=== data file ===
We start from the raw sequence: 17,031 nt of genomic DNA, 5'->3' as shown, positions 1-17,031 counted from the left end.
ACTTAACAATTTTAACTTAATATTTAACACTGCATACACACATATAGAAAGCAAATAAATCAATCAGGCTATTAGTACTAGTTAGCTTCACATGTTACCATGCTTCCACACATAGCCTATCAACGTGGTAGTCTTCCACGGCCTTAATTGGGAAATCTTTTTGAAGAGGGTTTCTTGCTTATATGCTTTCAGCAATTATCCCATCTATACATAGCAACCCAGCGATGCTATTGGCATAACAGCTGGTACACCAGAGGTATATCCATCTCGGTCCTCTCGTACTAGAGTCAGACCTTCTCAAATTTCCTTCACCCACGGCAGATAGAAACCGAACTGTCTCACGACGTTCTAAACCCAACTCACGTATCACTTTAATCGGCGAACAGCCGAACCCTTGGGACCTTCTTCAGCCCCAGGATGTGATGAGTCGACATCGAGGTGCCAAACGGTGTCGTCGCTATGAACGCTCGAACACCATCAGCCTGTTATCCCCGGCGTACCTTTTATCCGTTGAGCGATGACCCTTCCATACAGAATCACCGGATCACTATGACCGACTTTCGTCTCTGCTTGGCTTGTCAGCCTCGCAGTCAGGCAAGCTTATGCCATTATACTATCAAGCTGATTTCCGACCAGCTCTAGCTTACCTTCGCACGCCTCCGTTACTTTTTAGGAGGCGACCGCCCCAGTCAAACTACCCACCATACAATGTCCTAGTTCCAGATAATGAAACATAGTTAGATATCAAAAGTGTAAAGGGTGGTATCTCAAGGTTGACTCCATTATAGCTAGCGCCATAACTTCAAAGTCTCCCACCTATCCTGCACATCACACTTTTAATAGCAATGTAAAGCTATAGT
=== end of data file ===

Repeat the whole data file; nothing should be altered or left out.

We start from the raw sequence: 17,031 nt of genomic DNA, 5'->3' as shown, positions 1-17,031 counted from the left end.
ACTTAACAATTTTAACTTAATATTTAACACTGCATACACACATATAGAAAGCAAATAAATCAATCAGGCTATTAGTACTAGTTAGCTTCACATGTTACCATGCTTCCACACATAGCCTATCAACGTGGTAGTCTTCCACGGCCTTAATTGGGAAATCTTTTTGAAGAGGGTTTCTTGCTTATATGCTTTCAGCAATTATCCCATCTATACATAGCAACCCAGCGATGCTATTGGCATAACAGCTGGTACACCAGAGGTATATCCATCTCGGTCCTCTCGTACTAGAGTCAGACCTTCTCAAATTTCCTTCACCCACGGCAGATAGAAACCGAACTGTCTCACGACGTTCTAAACCCAACTCACGTATCACTTTAATCGGCGAACAGCCGAACCCTTGGGACCTTCTTCAGCCCCAGGATGTGATGAGTCGACATCGAGGTGCCAAACGGTGTCGTCGCTATGAACGCTCGAACACCATCAGCCTGTTATCCCCGGCGTACCTTTTATCCGTTGAGCGATGACCCTTCCATACAGAATCACCGGATCACTATGACCGACTTTCGTCTCTGCTTGGCTTGTCAGCCTCGCAGTCAGGCAAGCTTATGCCATTATACTATCAAGCTGATTTCCGACCAGCTCTAGCTTACCTTCGCACGCCTCCGTTACTTTTTAGGAGGCGACCGCCCCAGTCAAACTACCCACCATACAATGTCCTAGTTCCAGATAATGAAACATAGTTAGATATCAAAAGTGTAAAGGGTGGTATCTCAAGGTTGACTCCATTATAGCTAGCGCCATAACTTCAAAGTCTCCCACCTATCCTGCACATCACACTTTTAATAGCAATGTAAAGCTATAGT